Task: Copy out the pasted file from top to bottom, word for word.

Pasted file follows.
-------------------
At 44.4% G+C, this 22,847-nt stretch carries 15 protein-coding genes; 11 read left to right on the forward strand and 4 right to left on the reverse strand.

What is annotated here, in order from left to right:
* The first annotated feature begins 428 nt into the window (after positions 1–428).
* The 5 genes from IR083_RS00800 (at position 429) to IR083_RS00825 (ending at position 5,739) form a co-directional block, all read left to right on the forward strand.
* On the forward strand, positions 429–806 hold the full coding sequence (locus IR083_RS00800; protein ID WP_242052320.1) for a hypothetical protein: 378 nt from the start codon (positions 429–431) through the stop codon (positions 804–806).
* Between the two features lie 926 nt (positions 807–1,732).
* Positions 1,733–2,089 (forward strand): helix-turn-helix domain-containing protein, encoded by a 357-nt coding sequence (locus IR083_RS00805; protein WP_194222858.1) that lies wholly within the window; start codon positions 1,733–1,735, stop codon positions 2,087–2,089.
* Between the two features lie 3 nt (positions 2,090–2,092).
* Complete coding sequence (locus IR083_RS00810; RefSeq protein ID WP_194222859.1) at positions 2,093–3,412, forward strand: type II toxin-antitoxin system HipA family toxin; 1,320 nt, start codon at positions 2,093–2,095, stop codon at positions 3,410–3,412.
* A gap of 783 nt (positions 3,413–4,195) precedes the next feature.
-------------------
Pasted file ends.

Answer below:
At 44.4% G+C, this 22,847-nt stretch carries 15 protein-coding genes; 11 read left to right on the forward strand and 4 right to left on the reverse strand.

What is annotated here, in order from left to right:
* The first annotated feature begins 428 nt into the window (after positions 1–428).
* The 5 genes from IR083_RS00800 (at position 429) to IR083_RS00825 (ending at position 5,739) form a co-directional block, all read left to right on the forward strand.
* On the forward strand, positions 429–806 hold the full coding sequence (locus IR083_RS00800; protein ID WP_242052320.1) for a hypothetical protein: 378 nt from the start codon (positions 429–431) through the stop codon (positions 804–806).
* Between the two features lie 926 nt (positions 807–1,732).
* Positions 1,733–2,089 (forward strand): helix-turn-helix domain-containing protein, encoded by a 357-nt coding sequence (locus IR083_RS00805; protein WP_194222858.1) that lies wholly within the window; start codon positions 1,733–1,735, stop codon positions 2,087–2,089.
* Between the two features lie 3 nt (positions 2,090–2,092).
* Complete coding sequence (locus IR083_RS00810; RefSeq protein ID WP_194222859.1) at positions 2,093–3,412, forward strand: type II toxin-antitoxin system HipA family toxin; 1,320 nt, start codon at positions 2,093–2,095, stop codon at positions 3,410–3,412.
* A gap of 783 nt (positions 3,413–4,195) precedes the next feature.